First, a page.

And without further ado, I'll kick off the List of Songs By Bands That I Really Like That Make Me Goddamn Sappy with:

1. Sufjan Stevens- The Predatory Wasp of the Palisades Is Out To Get Us!
This one is a little easier to take than the rest. You kind of expect this list to contain at least one song by Sufjan Stevens, the kind of guy that a lot of straight guys say "I'm not gay, but if I went gay for someone, it'd be him." (let it be noted that the phrase "being gay for someone" is pretty funny) (also let it be noted that I'm not in the crowd that would say that about Sufjan Stevens. Now, Andrew Bird, on the other hand...) The point is, I couldn't take this song for its saccharine content on the first, maybe, 10 listens. But then I kept listening to it, and it rose to the top of my "Illinois" rankings, and then kept going, and pretty soon I was singing "We were in love, we were in love! Palisades, palisades..." and the whole last verse, with "Deep in the tower, the praries below... terrible sting, terrible storm..." and continuing on through "I can tell you, I love him each day" is very pretty indeed, and that's all I'll say about it.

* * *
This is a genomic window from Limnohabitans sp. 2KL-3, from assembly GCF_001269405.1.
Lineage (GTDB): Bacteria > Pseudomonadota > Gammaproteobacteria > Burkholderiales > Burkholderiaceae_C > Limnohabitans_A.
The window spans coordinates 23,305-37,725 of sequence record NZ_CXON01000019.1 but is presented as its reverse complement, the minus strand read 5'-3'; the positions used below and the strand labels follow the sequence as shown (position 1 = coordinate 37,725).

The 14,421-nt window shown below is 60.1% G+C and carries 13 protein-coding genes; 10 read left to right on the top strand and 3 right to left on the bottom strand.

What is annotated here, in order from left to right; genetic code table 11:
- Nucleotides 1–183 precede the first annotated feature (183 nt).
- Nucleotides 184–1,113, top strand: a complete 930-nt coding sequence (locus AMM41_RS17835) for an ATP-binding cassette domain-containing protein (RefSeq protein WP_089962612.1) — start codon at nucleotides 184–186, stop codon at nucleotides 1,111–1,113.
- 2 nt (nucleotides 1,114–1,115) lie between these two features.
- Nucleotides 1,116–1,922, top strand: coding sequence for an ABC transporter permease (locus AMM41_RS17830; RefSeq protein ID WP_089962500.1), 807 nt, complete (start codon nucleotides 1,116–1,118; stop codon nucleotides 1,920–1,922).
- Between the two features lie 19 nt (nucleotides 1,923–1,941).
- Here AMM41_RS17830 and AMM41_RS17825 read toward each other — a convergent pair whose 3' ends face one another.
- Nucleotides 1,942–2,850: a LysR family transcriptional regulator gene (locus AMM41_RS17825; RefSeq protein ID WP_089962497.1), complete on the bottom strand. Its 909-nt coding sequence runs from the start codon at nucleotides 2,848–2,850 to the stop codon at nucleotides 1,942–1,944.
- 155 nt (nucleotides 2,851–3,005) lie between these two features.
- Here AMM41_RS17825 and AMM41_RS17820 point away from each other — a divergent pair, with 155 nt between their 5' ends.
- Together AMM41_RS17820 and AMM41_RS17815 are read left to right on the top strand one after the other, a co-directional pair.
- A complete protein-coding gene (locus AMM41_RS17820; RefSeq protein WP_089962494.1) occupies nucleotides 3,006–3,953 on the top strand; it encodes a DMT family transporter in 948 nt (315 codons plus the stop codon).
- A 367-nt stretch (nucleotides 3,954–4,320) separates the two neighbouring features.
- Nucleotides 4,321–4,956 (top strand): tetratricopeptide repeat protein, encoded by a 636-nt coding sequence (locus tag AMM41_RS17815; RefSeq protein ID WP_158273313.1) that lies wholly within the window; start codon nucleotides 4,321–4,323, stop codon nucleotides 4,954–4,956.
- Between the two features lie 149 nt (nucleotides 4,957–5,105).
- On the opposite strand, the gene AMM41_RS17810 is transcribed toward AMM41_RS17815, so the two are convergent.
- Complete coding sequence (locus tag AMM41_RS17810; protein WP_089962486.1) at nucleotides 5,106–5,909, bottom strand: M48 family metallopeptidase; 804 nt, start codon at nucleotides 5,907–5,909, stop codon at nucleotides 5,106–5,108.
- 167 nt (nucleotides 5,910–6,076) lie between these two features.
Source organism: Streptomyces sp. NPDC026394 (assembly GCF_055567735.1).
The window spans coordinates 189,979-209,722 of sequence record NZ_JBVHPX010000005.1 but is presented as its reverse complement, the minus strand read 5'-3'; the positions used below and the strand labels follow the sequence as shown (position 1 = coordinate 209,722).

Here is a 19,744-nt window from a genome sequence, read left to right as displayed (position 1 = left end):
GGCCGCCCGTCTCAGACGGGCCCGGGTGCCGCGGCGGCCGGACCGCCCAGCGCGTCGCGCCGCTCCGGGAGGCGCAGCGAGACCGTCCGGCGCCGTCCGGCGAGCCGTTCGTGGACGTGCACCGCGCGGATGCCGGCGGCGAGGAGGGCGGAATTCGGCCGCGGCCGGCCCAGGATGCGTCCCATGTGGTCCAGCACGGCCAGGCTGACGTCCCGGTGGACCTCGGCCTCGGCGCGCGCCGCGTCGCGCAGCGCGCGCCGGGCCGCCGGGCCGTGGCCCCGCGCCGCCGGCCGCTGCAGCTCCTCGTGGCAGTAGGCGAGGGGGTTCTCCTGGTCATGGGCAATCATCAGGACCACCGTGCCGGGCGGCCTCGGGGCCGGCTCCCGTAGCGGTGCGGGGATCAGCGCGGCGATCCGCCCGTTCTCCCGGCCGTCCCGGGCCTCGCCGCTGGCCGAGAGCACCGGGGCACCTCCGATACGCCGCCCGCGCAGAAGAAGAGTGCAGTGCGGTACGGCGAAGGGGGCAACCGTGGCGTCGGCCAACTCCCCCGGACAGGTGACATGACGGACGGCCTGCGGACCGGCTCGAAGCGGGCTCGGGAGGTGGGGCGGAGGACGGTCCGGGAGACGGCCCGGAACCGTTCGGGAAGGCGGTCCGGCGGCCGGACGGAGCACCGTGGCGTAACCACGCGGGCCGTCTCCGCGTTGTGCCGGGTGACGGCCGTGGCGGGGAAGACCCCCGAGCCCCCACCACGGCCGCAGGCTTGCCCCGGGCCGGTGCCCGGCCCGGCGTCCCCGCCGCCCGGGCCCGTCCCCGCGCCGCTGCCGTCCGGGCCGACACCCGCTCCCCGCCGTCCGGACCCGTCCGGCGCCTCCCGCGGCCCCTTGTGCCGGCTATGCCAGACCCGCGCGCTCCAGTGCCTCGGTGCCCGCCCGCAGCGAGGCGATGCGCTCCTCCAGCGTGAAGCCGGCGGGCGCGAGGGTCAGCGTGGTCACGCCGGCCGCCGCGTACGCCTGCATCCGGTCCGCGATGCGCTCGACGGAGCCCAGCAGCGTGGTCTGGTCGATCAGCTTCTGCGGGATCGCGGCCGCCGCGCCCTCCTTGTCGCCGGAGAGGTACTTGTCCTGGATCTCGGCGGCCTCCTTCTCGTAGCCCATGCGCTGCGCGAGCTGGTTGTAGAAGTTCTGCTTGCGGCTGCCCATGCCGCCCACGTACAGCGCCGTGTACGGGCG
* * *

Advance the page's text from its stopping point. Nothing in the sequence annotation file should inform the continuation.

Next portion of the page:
2. Death Cab for Cutie- Photobooth
Okay, here is Pop Music Perfection part 1. This is the sad love song, in my book. Yeah, okay, Death Cab, major label, OC soundtrack, Postal Service, bunch of tools, and Ben Gibbard looks like Mark Stehlik. Oh, and programmed drums. Whatever. Just try to listen to this song without feeling sad (and nostalgic; what an insidious kind of sadness!). Okay, so maybe you can; you're not a sad sappy sucker like me. Fair enough.

3. Architecture in Helsinki- Maybe You Can Owe Me
Had this song been about a minute shorter, it might ascend into heaven itself. As it is, it's just so, so precious. The beat is catchy, the vocals are shamelessly twee, and I can't get over "I know it's complicated, here's the keys to the door/ of the room where I'm staying, you can sleep on the floor./ Halfway through the night can we talk and see/ 'cause there's no way that I'll sleep when you're near me." Look, this list isn't a "List of Songs with Great Lyrics or Profound Meanings," all right?

4. Weezer- Across the Sea
Ram, Ram, Ram. You listed this as the one song you'd leave off of Pinkerton. I thought about it for a little bit, then I decided that I'm in no state to judge its objective quality because I love it so much, but you're still wrong. And it's still my measuring stick for pop/rock song climaxes. By the time it gets to "words and dreams and a million screams/ oh, how I need a hand in mine to feel"... it's good enough, along with the opening riff from "Tired of Sex," to forgive Weezer for spawning a decade of crummy imitators (including Weezer, part 2).